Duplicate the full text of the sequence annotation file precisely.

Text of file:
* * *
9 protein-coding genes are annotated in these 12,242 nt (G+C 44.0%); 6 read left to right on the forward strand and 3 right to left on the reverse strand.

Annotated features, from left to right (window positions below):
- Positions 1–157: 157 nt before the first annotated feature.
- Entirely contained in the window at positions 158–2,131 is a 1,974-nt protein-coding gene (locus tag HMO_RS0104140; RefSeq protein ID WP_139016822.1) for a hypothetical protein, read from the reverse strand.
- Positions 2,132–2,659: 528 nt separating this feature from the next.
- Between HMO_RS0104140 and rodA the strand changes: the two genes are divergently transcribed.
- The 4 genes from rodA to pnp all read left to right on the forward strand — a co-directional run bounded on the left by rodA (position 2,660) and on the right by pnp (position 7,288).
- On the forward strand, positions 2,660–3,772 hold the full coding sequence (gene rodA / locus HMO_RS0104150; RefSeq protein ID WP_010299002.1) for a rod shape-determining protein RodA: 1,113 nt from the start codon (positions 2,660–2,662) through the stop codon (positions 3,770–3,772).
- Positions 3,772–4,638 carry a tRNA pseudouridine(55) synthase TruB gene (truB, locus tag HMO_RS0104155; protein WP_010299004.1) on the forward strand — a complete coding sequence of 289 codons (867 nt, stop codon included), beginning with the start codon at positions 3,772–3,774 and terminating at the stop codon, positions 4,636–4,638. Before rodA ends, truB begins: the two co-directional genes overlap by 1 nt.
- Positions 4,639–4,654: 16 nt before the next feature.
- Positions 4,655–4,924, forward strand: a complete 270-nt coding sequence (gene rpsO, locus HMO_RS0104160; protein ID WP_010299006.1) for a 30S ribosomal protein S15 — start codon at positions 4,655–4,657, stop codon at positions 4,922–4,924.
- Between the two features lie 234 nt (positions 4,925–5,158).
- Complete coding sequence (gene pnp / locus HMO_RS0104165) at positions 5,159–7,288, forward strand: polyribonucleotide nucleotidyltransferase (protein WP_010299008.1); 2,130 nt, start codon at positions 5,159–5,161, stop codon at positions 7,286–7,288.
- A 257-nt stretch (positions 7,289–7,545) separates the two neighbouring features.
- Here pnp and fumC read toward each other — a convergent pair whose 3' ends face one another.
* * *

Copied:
9 protein-coding genes are annotated in these 12,242 nt (G+C 44.0%); 6 read left to right on the forward strand and 3 right to left on the reverse strand.

Annotated features, from left to right (window positions below):
- Positions 1–157: 157 nt before the first annotated feature.
- Entirely contained in the window at positions 158–2,131 is a 1,974-nt protein-coding gene (locus tag HMO_RS0104140; RefSeq protein ID WP_139016822.1) for a hypothetical protein, read from the reverse strand.
- Positions 2,132–2,659: 528 nt separating this feature from the next.
- Between HMO_RS0104140 and rodA the strand changes: the two genes are divergently transcribed.
- The 4 genes from rodA to pnp all read left to right on the forward strand — a co-directional run bounded on the left by rodA (position 2,660) and on the right by pnp (position 7,288).
- On the forward strand, positions 2,660–3,772 hold the full coding sequence (gene rodA / locus HMO_RS0104150; RefSeq protein ID WP_010299002.1) for a rod shape-determining protein RodA: 1,113 nt from the start codon (positions 2,660–2,662) through the stop codon (positions 3,770–3,772).
- Positions 3,772–4,638 carry a tRNA pseudouridine(55) synthase TruB gene (truB, locus tag HMO_RS0104155; protein WP_010299004.1) on the forward strand — a complete coding sequence of 289 codons (867 nt, stop codon included), beginning with the start codon at positions 3,772–3,774 and terminating at the stop codon, positions 4,636–4,638. Before rodA ends, truB begins: the two co-directional genes overlap by 1 nt.
- Positions 4,639–4,654: 16 nt before the next feature.
- Positions 4,655–4,924, forward strand: a complete 270-nt coding sequence (gene rpsO, locus HMO_RS0104160; protein ID WP_010299006.1) for a 30S ribosomal protein S15 — start codon at positions 4,655–4,657, stop codon at positions 4,922–4,924.
- Between the two features lie 234 nt (positions 4,925–5,158).
- Complete coding sequence (gene pnp / locus HMO_RS0104165) at positions 5,159–7,288, forward strand: polyribonucleotide nucleotidyltransferase (protein WP_010299008.1); 2,130 nt, start codon at positions 5,159–5,161, stop codon at positions 7,286–7,288.
- A 257-nt stretch (positions 7,289–7,545) separates the two neighbouring features.
- Here pnp and fumC read toward each other — a convergent pair whose 3' ends face one another.